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affairs agents America appeared appointed assemblies attempt authority bill British Burke Burke's called cause character colonies colonists commerce Commons concession conduct consider consideration debate direct duties effect England English experience follow force French friends give given Governor granted Grenville ground hands honorable gentleman hope House House of Commons idea important imposed interests Ireland King later laws lead least letter matter means measures ministers ministry nature Navigation necessary never noble lord North object opinion opposition Parliament party passed person political practice preamble present preserve principle proposed published question raise reason received repeal represented resolutions respecting revenue scheme seemed session shillings speech spirit Stamp Act stand sure taxation things thought tion trade whole
Side 53 - He made an administration, so checkered and speckled ; he put together a piece of joinery, so crossly indented and whimsically dovetailed ; a cabinet so variously inlaid ; such a piece of diversified mosaic ; such a tesselated pavement without cement ; here a bit of black stone, and there a bit of white ; patriots and courtiers, king's friends and republicans ; whigs and tories ; treacherous friends and open enemies : that it was indeed a very curious show ; but utterly unsafe to touch, and unsure...
Side 14 - The feelings of the colonies were formerly the feelings of Great Britain. Theirs were formerly the feelings of Mr. Hampden when called upon for the payment of twenty shillings. Would twenty shillings have ruined Mr. Hampden's fortune? No! but the payment of half twenty shillings, on the principle it was demanded, would have made him a slave.
Side 31 - He was bred to the law, which is, in my opinion, one of the first and noblest of human sciences, — a science which does more to quicken and invigorate the understanding than all tho other kinds of learning put together ; but it is not apt, except in persons very happily born, to open and to liberalize the mind exactly in the same proportion.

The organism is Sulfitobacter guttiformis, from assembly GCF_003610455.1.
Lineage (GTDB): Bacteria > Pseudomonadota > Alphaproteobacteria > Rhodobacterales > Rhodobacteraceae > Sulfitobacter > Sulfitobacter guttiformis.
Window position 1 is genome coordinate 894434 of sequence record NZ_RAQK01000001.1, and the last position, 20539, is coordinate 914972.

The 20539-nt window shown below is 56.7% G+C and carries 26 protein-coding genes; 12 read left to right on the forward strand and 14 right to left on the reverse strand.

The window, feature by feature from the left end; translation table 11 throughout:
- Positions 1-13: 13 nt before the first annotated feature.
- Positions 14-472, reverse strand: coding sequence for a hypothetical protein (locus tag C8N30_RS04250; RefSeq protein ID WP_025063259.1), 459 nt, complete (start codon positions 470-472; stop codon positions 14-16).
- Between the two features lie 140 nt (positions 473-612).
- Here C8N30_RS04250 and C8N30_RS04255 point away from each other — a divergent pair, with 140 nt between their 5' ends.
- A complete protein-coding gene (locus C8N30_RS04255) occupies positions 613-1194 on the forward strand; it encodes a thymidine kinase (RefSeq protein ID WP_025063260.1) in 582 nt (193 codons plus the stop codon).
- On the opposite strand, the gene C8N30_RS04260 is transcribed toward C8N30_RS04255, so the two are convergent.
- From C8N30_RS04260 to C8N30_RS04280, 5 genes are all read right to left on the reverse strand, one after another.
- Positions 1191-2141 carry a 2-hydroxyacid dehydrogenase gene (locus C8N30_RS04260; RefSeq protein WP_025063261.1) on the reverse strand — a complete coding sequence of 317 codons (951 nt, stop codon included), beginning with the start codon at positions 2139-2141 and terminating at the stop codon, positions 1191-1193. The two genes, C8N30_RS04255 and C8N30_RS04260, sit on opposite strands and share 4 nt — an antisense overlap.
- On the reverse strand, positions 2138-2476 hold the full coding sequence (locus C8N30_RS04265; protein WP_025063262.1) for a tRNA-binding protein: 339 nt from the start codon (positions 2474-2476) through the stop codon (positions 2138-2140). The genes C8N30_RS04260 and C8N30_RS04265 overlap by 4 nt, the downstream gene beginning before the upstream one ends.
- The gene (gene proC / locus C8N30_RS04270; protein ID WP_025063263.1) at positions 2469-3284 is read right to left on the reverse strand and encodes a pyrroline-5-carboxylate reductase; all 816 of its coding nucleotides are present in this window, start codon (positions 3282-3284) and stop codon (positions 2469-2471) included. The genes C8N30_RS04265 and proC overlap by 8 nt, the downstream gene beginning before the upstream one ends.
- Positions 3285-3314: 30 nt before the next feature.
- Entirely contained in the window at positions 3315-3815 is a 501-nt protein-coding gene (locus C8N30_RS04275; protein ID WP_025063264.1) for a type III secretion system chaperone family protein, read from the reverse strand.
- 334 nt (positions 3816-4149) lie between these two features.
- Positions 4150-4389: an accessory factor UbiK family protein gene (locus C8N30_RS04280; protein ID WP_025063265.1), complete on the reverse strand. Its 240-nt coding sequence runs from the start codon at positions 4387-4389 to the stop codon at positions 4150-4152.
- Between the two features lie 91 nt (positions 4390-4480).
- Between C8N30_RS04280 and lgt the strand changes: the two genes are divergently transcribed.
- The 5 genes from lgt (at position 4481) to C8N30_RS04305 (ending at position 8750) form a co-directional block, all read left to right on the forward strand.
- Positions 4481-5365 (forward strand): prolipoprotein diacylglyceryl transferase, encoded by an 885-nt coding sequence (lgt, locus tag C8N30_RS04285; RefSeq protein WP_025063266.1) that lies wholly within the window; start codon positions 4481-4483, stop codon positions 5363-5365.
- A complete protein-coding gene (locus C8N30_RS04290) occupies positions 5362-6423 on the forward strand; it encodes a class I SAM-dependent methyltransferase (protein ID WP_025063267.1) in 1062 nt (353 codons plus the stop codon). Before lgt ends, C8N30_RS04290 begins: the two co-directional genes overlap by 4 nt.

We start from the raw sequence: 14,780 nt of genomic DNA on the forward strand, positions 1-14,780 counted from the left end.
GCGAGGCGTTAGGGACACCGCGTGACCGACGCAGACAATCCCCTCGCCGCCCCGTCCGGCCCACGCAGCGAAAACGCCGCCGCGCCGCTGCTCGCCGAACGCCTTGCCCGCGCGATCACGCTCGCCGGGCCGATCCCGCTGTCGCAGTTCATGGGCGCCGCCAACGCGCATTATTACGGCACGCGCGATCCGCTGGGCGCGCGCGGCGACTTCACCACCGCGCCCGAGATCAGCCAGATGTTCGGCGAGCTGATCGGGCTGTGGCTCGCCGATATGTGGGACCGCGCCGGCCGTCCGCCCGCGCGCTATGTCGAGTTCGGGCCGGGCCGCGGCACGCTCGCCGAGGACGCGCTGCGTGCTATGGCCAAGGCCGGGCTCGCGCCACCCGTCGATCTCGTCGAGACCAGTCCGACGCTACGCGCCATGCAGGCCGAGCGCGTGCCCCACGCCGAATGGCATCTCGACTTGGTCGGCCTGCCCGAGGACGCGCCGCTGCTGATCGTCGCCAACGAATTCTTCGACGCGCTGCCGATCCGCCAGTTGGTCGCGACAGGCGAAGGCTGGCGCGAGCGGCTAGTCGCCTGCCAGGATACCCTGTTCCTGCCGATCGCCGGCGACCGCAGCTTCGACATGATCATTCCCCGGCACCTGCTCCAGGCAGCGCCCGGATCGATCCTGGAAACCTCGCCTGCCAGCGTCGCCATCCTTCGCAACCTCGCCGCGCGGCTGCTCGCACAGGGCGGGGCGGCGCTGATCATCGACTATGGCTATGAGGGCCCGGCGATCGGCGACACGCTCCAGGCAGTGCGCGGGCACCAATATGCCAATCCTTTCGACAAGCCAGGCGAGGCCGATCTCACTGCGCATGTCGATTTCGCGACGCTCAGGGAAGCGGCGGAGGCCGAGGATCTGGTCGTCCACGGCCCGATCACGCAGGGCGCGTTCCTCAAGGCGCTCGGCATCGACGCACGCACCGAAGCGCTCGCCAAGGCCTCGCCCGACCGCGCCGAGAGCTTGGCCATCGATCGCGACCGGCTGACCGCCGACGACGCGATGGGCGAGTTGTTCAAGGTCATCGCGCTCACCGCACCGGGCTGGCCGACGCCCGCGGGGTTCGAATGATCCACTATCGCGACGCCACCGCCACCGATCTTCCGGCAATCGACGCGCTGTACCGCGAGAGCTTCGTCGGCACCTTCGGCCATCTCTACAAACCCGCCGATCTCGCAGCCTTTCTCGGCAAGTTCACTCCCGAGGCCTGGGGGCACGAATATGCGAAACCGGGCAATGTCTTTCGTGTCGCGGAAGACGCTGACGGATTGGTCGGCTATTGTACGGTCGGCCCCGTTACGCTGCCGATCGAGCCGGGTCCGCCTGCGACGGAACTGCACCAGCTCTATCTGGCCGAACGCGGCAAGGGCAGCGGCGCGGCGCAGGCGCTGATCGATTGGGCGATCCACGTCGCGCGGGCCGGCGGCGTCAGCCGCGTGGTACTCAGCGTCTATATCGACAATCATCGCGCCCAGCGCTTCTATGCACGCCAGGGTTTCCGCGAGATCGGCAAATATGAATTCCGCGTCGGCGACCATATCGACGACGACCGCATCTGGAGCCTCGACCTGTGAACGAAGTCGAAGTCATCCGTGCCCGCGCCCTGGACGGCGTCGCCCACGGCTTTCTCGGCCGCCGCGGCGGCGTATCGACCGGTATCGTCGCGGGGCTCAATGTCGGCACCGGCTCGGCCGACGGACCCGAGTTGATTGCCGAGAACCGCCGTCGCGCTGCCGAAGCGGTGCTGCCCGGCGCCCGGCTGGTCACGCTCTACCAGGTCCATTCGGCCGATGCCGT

Side 55 - For even then, Sir, even before this splendid orb was entirely set, and while the western horizon was in a blaze with his descending glory, on the opposite quarter of the heavens arose another luminary, and for his hour became lord of the ascendant.
Side 54 - ... treacherous friends and open enemies : that it was indeed a very curious show ; but utterly unsafe to touch, and unsure to stand on. The colleagues whom he had assorted at the same boards, stared at each other, and were obliged to ask, ' Sir, your name ? Sir, you have the advantage of me — Mr. Such-a-one — I beg a thousand pardons.
Side 64 - When this child of ours wishes to assimilate to its parent, and to reflect with a true filial resemblance the beauteous countenance of British liberty ; are we to turn to them the shameful parts of our constitution ? are we to give them our weakness for their strength ? our opprobrium for their glory ; and the slough of slavery, which we are not able to work off, to serve them for their freedom ? If this be the case, ask yourselves this question, Will they be content in such a state of slavery?
Side 65 - The parliament of Great Britain sits at the head of her extensive empire in two capacities : one as the local legislature of this island, providing for all things at home, immediately, and by no other instrument than the executive power. — The other, and I think her nobler capacity, is what I call her imperial character ; in which, as from the throne of heaven, she superintends all the several inferior legislatures, and guides and controls them all, without annihilating any.
Side 55 - If he had not so great a stock, as some have had who flourished formerly, of knowledge long treasured up, he knew better by far, than any man I ever was acquainted with, how to bring together, within a short time, all that was necessary to establish, to illustrate, and to decorate that side of the question he supported. He stated his matter skilfully and powerfully. He particularly excelled in a most luminous explanation and display of his subject.
Side 45 - Hope elevated and joy brightened his crest. I stood near him; and his face, to use the expression of the scripture of the first martyr, " his face was as if it had been the face of an angel.